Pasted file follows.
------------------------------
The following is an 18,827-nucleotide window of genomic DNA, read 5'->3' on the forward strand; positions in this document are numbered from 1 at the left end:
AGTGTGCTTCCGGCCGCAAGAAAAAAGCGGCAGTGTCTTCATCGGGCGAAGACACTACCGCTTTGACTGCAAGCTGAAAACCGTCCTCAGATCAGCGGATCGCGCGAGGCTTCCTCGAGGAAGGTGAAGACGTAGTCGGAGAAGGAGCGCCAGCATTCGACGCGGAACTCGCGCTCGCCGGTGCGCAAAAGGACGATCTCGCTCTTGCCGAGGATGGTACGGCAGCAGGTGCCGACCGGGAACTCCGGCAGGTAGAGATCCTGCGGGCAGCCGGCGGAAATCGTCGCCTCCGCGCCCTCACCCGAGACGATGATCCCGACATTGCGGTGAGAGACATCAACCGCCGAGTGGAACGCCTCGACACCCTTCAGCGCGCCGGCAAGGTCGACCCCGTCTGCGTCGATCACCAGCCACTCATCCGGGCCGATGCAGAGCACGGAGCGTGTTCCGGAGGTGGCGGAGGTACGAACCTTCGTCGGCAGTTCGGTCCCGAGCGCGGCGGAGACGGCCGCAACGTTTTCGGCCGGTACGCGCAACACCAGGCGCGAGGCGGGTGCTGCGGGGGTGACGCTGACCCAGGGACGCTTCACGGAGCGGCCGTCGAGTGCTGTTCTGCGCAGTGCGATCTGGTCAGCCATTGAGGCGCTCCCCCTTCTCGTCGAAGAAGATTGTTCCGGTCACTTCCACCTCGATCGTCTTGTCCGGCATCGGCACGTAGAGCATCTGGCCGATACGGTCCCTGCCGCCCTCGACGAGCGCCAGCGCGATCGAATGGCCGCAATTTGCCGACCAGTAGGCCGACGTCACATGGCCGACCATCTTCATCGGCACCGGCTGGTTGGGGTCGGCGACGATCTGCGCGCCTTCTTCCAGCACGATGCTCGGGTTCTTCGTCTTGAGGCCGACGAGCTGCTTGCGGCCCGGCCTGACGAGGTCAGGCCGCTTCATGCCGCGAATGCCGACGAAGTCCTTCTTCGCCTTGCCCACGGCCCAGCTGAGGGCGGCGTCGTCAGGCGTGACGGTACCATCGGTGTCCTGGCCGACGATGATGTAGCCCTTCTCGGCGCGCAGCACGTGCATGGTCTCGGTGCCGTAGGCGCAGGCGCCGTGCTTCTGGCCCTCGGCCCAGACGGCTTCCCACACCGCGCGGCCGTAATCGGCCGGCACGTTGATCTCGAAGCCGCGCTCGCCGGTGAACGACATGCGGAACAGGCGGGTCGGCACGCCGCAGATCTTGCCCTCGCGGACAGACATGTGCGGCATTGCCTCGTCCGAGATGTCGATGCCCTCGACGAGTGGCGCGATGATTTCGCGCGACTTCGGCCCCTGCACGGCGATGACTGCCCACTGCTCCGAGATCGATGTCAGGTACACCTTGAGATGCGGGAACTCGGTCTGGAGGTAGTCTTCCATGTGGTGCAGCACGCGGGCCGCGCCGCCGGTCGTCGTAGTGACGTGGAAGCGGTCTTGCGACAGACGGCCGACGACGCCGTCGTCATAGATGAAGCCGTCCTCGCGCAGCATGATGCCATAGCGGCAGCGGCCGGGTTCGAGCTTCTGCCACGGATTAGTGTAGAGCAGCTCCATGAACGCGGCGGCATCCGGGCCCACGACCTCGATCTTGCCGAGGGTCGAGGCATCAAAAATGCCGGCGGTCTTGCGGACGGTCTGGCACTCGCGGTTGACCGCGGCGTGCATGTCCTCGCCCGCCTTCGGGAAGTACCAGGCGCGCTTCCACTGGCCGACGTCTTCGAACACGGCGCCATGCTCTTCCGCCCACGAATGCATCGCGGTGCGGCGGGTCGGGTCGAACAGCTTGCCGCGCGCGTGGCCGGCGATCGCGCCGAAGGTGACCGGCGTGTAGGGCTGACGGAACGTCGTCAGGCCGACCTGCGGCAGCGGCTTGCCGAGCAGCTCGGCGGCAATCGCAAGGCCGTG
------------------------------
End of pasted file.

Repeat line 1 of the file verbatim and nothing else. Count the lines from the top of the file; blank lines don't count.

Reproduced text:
The following is an 18,827-nucleotide window of genomic DNA, read 5'->3' on the forward strand; positions in this document are numbered from 1 at the left end: